I still sometimes use my old Pentium (P5 generation) machine with MS-DOS. Actually, this processor could be safe from the speculative execution tricks, because it had no out-of-order execution (this was introduced by Pentium Pro, P6 generation). Back in the 90s I used to run some Linux on that machine, too (I believe it was some early version of S.u.S.E, I had it on CD attached to the book about Linux I bought back then to learn about that OS) and it was running quite well, so this could be an option for a safe environment. Anyway, even in MS-DOS (which is inherently unsafe environment, since all programs basically have access to all the hardware) I do not feel at risk, but that is simply because that computer has no network card at all. Wink
Post 05 Jan 2018, 22:46
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revolution
When all else fails, read the source


Joined: 24 Aug 2004
Posts: 15368
Location: 77256 23rd Street


Furs wrote:
Are AMD really slower on same price range?

For me, yes. For anything non-trivial they always finish behind the Intel based machines. But then my tasks use the FPU/SSE/AVX units which is where AMD has reduced resources and shares one unit between two cores.
Post 05 Jan 2018, 23:04
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yeohhs



Joined: 19 Jan 2004
Posts: 88
Location: N 5.43564° E 100.3091°

Some people use Tails. By the way, Tails 3.3 released since November 14, 2017. Very Happy

https://tails.boum.org/news/version_3.3/index.en.html
Post 05 Jan 2018, 23:06
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sleepsleep



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i think i got some ancient pc with swollen capacitors inside my room, maybe meltdown could really motivates me to have them repaired, Smile

saw this in hackers news,
https://www.raspberrypi.org/blog/why-raspberry-pi-isnt-vulnerable-to-spectre-or-meltdown/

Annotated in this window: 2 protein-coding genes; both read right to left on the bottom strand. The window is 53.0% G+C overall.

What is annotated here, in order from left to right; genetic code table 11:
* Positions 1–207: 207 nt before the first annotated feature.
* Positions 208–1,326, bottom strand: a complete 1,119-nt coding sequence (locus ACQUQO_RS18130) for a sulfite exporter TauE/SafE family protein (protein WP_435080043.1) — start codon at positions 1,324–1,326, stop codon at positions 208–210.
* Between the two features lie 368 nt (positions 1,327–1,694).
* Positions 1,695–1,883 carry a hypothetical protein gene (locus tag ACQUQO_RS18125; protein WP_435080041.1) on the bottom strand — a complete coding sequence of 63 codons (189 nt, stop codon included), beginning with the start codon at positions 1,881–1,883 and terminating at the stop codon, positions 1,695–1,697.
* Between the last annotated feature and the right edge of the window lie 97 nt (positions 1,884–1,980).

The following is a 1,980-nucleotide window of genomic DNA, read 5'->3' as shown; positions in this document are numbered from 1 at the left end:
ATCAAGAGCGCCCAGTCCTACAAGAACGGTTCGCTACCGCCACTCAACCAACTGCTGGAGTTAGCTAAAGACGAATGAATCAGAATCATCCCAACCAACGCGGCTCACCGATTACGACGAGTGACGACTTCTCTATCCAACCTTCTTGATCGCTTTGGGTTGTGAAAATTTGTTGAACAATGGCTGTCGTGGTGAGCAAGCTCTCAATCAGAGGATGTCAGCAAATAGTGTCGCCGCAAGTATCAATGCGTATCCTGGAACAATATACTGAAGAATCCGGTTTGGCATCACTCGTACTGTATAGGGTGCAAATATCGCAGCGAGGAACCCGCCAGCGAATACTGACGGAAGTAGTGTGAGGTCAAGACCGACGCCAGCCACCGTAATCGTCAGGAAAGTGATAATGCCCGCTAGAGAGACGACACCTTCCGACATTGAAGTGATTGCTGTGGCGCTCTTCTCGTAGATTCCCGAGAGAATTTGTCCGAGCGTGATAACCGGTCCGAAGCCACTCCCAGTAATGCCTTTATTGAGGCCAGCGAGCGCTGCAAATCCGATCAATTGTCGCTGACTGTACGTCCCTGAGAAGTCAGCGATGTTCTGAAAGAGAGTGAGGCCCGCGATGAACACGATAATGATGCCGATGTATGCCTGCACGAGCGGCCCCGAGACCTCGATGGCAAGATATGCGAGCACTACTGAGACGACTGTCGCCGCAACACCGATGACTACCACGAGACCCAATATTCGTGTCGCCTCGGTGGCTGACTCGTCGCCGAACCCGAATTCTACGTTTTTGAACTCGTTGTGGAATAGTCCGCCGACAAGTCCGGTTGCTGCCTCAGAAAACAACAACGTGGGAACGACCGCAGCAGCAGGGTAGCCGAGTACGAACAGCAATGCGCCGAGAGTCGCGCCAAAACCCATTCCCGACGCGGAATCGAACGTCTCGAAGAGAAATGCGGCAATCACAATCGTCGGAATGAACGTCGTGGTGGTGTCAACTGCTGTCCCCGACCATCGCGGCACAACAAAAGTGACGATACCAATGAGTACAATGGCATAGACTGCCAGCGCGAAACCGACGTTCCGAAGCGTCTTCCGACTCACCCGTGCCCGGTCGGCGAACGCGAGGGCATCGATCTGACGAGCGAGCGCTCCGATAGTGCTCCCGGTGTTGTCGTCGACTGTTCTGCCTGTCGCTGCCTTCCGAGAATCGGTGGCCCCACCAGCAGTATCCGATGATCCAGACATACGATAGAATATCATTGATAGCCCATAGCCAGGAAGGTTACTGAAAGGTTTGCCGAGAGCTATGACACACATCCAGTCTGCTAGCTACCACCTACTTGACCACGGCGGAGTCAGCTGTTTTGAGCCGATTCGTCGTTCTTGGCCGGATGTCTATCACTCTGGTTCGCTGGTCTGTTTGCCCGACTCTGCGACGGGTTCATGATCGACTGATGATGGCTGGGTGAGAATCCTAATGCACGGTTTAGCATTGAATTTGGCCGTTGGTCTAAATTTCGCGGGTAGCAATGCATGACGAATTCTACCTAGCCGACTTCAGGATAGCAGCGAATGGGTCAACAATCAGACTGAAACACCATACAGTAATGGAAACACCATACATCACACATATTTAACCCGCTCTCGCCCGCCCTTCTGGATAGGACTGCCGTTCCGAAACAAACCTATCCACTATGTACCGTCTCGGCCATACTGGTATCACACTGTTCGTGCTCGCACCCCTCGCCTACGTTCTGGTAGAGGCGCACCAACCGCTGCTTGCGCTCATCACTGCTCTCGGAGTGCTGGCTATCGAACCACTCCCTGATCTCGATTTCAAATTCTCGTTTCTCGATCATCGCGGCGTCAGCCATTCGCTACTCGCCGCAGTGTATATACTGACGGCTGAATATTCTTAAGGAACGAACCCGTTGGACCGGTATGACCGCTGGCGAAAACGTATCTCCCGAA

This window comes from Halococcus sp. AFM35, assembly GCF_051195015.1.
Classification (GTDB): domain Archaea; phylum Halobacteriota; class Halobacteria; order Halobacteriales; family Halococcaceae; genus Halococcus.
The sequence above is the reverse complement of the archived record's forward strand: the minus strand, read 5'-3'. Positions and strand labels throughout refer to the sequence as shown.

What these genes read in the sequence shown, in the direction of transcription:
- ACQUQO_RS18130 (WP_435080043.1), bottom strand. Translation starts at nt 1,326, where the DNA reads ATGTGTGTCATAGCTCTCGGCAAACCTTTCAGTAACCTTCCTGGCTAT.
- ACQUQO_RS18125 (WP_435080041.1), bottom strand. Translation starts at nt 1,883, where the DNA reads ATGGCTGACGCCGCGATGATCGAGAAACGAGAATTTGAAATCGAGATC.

connected devices always possessed higher risks, like all our mobile phones, Laughing

the stock Android should come with processes and network monitors, instead of just one icon indicates only having transmission or no,

i couldn't understand why they don't want to include such essential and very important features into stock Android?
Post 06 Jan 2018, 08:16
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Tomasz Grysztar
Assembly Artist


Joined: 16 Jun 2003
Posts: 6714
Location: Kraków, Poland

The MS-DOS was the only system where I really felt I knew what the computer was doing at any given moment. A perfect demonstration of that was when once in 90s I discovered that one of the programs I freshly copied from a friend had a virus. When I was changing a directory in DOS Navigator, it was taking a little bit longer than usual and the "click" of the hard drive sounded a bit different. I immediately knew that system is doing something more than usual. Turned out it was a virus that installed as a TSR a hooked interrupt 21h to look for new files to infect. Every times I was changing directory it was looking through the executable files there and I could immediately tell that something is wrong. I then assembled some tiny example programs to let it infect them, booted clean from the floppy, analyzed the files, found a way to cure the infection and wrote a simple single-target AV to check the entire drive.

In any modern system, with their disk buffering, multitasking and random slowdowns caused by who-knows-what-background-processes-built-into-OS I could never really tell if a computer was doing something suspicious anymore.
Post 06 Jan 2018, 10:13
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neville



Joined: 13 Jul 2008
Posts: 507
Location: New Zealand


Tomasz Grysztar wrote:
The MS-DOS was the only system where I really felt I knew what the computer was doing at any given moment....In any modern system, with their disk buffering, multitasking and random slowdowns caused by who-knows-what-background-processes-built-into-OS I could never really tell if a computer was doing something suspicious anymore.

Exactly right, but MS-DOS was so clumsy to access 32-bit memory, that's one of the main reasons I wrote FAMOS. No "expanded" or "extended" memory or cumbersome DPMI, just pure flat 32-bit memory and I always know what the processor is doing!

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Post 07 Jan 2018, 10:58